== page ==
The prince and the garrulous watch-maker

May 12, 2016

Maximilian Joseph, Duke in Bavaria (1808–1888), father of Empress Elisabeth of Austria

Maximilian Joseph, Duke in Bavaria (1808–1888), father of Empress Elisabeth of Austria

One day when the Duke was traveling from Munich to Vienna, without submitting himself to any of the fuss which generally surrounds the voyages of princes, a gentleman, at the moment when the train was about to steam out of the station, entered the ordinary first-class carriage in which he was established. A conversation soon began between them, in the course of which the unknown mentioned that he was one of the greatest watch-makers in Austria, and ended by asking Duke Maximilian what his profession was, and why he was going to Vienna.

Nordwest Bahnhof Vienna

Nordwest Bahnhof Vienna

“Well, to tell you the truth,” replied Maximilian, “I have at present no profession, and I am going to Vienna to visit my daughter and son-in-law.”

“Ah, and is your son-in-law in business?”

“Yes and no; he is a pretty busy man, if that is what you want to know.”

“Has he a good position?”

“Yes, a pretty good position.”

“What kind of a position is it?”

“He is an emperor.”

The Viennese watch-maker began to laugh loudly, thinking, of course, that his traveling companion was joking, and when they finally arrived at their destination, the vivacious merchant, without waiting until the train had completely stopped, gave a playful dig in the ducal ribs, and jumping out of the old railway carriage, called out to the astounded old gentleman:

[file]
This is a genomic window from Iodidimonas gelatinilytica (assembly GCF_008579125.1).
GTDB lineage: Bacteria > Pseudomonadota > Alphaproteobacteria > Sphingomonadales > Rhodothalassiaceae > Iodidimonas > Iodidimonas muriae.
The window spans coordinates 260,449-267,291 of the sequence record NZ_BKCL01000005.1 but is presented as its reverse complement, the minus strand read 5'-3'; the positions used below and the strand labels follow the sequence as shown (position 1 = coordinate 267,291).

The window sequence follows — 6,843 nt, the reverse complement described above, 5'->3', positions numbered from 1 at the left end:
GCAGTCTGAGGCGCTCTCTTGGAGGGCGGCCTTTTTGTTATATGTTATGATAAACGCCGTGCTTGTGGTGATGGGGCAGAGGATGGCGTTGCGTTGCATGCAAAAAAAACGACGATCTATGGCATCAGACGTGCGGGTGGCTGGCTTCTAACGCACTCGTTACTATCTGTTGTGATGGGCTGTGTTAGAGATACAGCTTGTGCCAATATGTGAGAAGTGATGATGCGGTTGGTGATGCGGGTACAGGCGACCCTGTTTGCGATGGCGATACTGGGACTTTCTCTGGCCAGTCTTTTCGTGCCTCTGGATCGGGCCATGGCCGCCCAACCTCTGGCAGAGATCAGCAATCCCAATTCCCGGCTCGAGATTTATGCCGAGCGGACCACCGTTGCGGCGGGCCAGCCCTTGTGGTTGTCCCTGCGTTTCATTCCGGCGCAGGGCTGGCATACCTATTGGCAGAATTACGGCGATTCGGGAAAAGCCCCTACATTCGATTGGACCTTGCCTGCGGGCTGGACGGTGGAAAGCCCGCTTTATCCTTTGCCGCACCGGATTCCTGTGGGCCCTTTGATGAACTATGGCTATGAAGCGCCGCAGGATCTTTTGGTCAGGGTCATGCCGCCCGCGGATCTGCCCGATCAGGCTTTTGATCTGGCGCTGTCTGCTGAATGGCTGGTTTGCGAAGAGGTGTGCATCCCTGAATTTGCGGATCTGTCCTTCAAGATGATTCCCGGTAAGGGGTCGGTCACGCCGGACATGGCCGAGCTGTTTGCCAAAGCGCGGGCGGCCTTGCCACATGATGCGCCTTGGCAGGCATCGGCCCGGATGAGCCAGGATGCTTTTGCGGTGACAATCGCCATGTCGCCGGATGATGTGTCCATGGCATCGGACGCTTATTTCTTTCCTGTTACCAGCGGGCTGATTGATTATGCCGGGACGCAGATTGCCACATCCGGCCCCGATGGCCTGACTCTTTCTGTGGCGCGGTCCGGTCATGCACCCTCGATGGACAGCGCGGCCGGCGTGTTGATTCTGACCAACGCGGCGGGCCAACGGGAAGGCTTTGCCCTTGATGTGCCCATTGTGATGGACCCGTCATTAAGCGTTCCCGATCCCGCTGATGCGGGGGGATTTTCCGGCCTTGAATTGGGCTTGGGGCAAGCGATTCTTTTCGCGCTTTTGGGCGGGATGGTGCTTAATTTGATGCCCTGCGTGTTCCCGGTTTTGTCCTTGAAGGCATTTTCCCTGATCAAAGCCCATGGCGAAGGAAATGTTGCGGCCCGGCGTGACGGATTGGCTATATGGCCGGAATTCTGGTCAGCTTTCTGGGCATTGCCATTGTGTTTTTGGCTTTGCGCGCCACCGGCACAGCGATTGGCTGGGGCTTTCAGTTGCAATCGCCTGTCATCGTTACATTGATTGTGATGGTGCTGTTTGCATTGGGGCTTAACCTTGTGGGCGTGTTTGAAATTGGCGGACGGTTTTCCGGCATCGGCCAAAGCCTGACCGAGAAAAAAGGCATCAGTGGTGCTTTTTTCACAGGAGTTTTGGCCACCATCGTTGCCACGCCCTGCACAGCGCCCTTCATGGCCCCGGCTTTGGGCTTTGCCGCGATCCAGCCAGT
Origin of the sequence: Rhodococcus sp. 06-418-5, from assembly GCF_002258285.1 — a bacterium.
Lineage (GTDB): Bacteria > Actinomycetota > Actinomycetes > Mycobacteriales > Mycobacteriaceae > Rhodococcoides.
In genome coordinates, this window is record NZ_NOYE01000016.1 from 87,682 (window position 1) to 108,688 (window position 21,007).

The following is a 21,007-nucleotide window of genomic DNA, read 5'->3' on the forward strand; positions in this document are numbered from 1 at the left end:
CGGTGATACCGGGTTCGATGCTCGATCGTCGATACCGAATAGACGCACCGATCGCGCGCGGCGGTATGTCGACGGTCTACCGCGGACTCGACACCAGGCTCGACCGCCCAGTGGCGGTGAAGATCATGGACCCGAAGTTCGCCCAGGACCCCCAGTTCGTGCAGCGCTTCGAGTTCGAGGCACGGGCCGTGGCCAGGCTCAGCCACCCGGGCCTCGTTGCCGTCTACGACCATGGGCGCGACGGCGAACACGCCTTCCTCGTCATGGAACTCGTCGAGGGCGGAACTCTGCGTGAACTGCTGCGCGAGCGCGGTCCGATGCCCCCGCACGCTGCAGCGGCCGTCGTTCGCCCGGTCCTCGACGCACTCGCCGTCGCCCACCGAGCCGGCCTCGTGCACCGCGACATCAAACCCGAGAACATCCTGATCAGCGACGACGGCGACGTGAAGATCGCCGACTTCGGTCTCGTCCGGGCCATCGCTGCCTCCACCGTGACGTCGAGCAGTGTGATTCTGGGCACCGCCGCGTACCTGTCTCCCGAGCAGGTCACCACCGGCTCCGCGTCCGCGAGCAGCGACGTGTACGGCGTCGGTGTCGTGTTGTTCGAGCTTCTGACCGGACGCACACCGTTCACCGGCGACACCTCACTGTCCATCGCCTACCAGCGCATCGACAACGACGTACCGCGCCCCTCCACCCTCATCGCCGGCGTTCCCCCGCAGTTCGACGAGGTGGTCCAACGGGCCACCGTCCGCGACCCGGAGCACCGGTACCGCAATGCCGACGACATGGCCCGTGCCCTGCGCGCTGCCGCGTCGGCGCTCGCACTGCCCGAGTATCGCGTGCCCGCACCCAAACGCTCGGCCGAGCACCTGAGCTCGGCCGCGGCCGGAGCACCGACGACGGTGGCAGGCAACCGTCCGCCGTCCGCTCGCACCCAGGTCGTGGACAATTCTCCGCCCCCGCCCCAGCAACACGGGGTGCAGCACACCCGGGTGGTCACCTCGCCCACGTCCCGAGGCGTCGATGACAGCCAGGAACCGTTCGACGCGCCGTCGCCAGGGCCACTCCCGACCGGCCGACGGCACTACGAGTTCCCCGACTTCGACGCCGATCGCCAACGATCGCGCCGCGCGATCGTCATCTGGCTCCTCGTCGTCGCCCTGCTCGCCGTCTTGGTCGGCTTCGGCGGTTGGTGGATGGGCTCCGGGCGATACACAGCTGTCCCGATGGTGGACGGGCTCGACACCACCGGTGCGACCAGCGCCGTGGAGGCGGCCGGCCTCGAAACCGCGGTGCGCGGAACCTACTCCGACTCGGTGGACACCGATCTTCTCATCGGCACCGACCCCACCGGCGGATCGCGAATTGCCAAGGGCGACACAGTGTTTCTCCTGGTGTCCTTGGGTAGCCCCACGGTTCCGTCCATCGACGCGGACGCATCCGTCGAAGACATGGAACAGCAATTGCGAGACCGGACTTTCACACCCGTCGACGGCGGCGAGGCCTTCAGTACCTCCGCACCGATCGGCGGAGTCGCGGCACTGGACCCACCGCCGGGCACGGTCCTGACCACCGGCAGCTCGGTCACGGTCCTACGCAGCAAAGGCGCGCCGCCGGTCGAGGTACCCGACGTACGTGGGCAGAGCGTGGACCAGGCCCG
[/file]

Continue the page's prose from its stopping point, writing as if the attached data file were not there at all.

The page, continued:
“That was a good joke of yours, but I am not so easily taken in. Good-bye, and good luck; hope to see you again soon. Don’t forget to introduce me to your imperial son-in-law some day.”

A lithograph of King Franz Joseph and Queen Elisabeth, with their children Rudolf (1858); Marie Valerie (1868) and Gisela (1856).

A lithograph of Emperor Franz Joseph and Empress Elisabeth, with their children Rudolf (1858); Marie Valerie (1868) and Gisela (1856).

At dinner that evening Duke Maximilian related his adventure to his greatly entertained children, and the Emperor, who was then still exceedingly fond of fun, hastened next morning to send for the watch-maker in question. Upon being ushered into the Emperor’s presence, the unfortunate man, who at a glance recognized the benevolent-looking gentleman with whom he had traveled from Munich on the previous day, was frightened out of his senses. But he was soon reassured by the Emperor’s kind smile, and, moreover, delighted beyond measure at receiving an order for some dozen or so of his very finest watches.

“You see,” laughed the sovereign, “that my position is not a bad one, but don’t you go envying it, for it brings with it often more thorns than roses.”

 

Marguerite Cunliffe-Owen, The Martyrdom of an Empress (New York: Harper & Brothers, Publishers, 1902), 37-8.
Short Stories on Honor, Chivalry, and the World of Nobility—no. 524

 

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